• To provide a comprehensive understanding of asset and risk management, grounded in data science and market analyses.

You’ll enjoy the Abbey’s Finance Program if you:

  • excel in math and social sciences.
  • have a disciplined and analytical mind.
  • enjoy staying up-to-date with the current financial trends and forecasts.

Our Finance degree strives to develop students’ technical skills in:

  • market forecasting
  • effective communication
  • critical analyses
  • wealth management and accrual

With a Finance degree from Belmont Abbey College, you will be able to pursue a variety of opportunities, including:

  • Personal Financial Planning
  • International Asset & Portfolio Management
  • Capital Budgeting
  • Risk & Tax Management
  • Forecasting Revenues & Expenditures
  • Industry-Market Analysis
  • Real Estate & Land Use
  • Coordinating Mergers & Acquisitions

The Abbey Difference:

Finance develops analytical reasoning through formal modeling, empirical testing, cash flow analyses, and historical-institutional interpretations. Finance majors gain training for strategic management and leadership; along with strong preparation for graduate study in Finance, Economics, Law, or MBA programs. The knowledge and skills developed are utilized in problem solving, executive decision-making, and policy applications in business, regulation, internal compliance, banking, investment, and not-for-profit organizations. Thus, the Finance major prepares students for interesting careers as well as for further graduate work. Oral and written communication is especially important in course work; together with mathematical, empirical, graphical, and data-presentation software and skills.

Faculties are committed to modeling and encouraging the development of honesty, integrity, and virtue in our students. Our hope is to provide an atmosphere of learning and study that will, in keeping with the highest values of a Catholic and Benedictine education for humane stewardship, enable young men and women to live a life that will help to make the world a better place.

Robert J. Shiller, a 2013 Nobel Laureate, elaborates eloquently of finance grounding in some objective good: “The very word finance actually derives from a classical Latin term for ‘goal’ … There is a fundamental concept of symmetry implicit in the concept of market efficiency. This is the idea, fundamental to financial theory, that prices in different markets are just manifestations of a deep underlying truth … small price changes amounts to a result that is not random but that instead provides discovery of true economic value.”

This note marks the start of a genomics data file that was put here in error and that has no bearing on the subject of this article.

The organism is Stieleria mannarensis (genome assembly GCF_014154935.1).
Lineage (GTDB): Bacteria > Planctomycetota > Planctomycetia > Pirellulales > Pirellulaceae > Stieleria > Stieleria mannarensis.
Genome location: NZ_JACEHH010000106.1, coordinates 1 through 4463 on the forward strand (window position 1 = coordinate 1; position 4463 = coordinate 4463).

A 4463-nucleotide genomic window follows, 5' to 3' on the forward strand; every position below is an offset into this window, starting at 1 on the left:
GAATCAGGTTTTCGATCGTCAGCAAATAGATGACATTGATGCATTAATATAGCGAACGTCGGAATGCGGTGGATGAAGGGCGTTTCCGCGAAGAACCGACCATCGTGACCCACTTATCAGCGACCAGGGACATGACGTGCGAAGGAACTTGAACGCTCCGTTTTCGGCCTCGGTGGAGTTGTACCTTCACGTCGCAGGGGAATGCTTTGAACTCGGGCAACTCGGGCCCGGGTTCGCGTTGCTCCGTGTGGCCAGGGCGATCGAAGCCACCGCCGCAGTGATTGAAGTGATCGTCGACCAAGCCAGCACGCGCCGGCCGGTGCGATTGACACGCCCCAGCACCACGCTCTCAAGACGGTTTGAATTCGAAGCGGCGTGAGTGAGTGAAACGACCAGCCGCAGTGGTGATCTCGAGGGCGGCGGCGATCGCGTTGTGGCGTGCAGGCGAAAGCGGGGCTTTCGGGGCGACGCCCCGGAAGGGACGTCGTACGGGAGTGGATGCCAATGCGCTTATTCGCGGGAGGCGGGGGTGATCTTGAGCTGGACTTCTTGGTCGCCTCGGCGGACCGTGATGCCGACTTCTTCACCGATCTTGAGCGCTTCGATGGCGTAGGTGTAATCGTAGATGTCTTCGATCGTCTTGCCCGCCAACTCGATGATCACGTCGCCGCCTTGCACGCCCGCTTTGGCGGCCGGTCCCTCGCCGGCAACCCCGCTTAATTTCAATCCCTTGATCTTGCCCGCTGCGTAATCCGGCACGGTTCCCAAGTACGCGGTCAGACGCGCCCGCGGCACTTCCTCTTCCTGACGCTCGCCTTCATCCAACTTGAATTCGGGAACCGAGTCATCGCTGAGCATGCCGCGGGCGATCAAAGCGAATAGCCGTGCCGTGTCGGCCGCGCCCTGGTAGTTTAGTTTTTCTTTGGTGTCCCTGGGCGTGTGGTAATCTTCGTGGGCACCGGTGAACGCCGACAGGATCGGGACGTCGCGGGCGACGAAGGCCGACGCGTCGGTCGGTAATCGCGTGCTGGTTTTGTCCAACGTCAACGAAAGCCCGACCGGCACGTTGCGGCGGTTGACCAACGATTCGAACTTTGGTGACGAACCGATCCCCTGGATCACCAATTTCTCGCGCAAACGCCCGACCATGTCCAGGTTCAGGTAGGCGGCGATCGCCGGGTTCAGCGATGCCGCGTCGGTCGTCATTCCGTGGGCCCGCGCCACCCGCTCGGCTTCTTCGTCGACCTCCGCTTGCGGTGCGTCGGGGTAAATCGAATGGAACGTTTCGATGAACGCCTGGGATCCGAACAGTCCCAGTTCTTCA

Graduates of Finance tend to work as financial analysts or managers in corporations, commercial banks, investment banks, insurance companies, brokerage firms, and pension funds.  The Bureau of Labor Statistics reports overall mean annual salary—encompassing the range of entry-level and senior-level experience—for all Finance Managers to be almost $150,000.

Program Requirements:

Required Courses:

  • AC 211: Principles of Financial Accounting
  • EC 201: Introductory Economics I
  • EC 202: Introductory Economics II
  • MA 210: Mathematics for Economics and Finance
  • EC/BU 306: Quantitative Analysis OR
    MA 208: Statistics
  • BU 310: Finance
  • BU 311: Financial Management
  • EC 316: Intermediate Macro
  • EC 317: Intermediate Micro
  • EC/TH 352: Business Economy & Catholic Social Thought
  • EC 408W: Economics Seminar

Elective Courses*:

  • BU 335: Personal Finance and Investments
  • BU 411: Financial Investments
  • ET 303: Financing New Ventures
  • EC 305: Data Analytics for Economics and Finance
  • EC/BU 307: Money and Banking
  • BU 412: Legal Environment of Business
  • EC/BU 424: Public Finance
  • EC 440: International Economics and Finance
  • IB 310: International Business
  • EC/BU 410: Business and Society
  • MA 205: Calculus for Managerial and Social Sciences OR
    MA 201: Calculus I
  • MA 305: Advanced Statistics
  • BU 453: Internship
  • EC 490: Senior Thesis

*Must complete four elective courses.

It is the student’s responsibility to see that all degree requirements for graduation are fulfilled.

Required Courses:

  • BU 310: Finance I
  • BU 316: Financial Management
  • BU 411: Financial Investments
  • EC 440: International Economics and Finance

One Course from:

  • BU 335: Personal Finance and Investments
  • ET 303: Financing New Ventures
  • EC 307: Money and Banking
  • EC 424: Public Finance
  • EC 410: Business and Society

Students not majoring in Business Management or Economics must first complete as prerequisite:

  • EC 202 Introductory Economics II

It is the student’s responsibility to see that all degree requirements for graduation are fulfilled.


Dr. Gary J. Scott
Professor and Co-Chair of Finance
Chair of Economics

B.A., Bowling Green State University
M.A., Bowling Green State University
Ph.D., University of Notre Dame

Brad Frazier
Professor and Co-Chair of Finance
Chair of Business Management

B.A., Pfeiffer College, 1992
M.B.A., Pfeiffer University, 2004
Ph.D., Lynn University, 2009

Phyllis Barbour
Business Lecturer
A.A.S., Gaston College, 1983
B.S., Gardner-Webb University, 1983
M.B.A., Queens University, 1990
C.P.A., 1996
C.M.A., 1999

Michael Szpindor Watson
Assistant Professor of Economics
B.A., Indiana University, 2010
Ph.D. (candidate), George Mason University

Daniel Kling
Assistant Professor of Finance
B.A. Truman State University, 2007
M.A. George Mason University, 2012
Ph.D. George Mason University, 2018

Dr. Hannah Kling
Assistant Professor of Data Science and Economics
B.A. Hillsdale College, 2009
Ph.D. George Mason University, 2017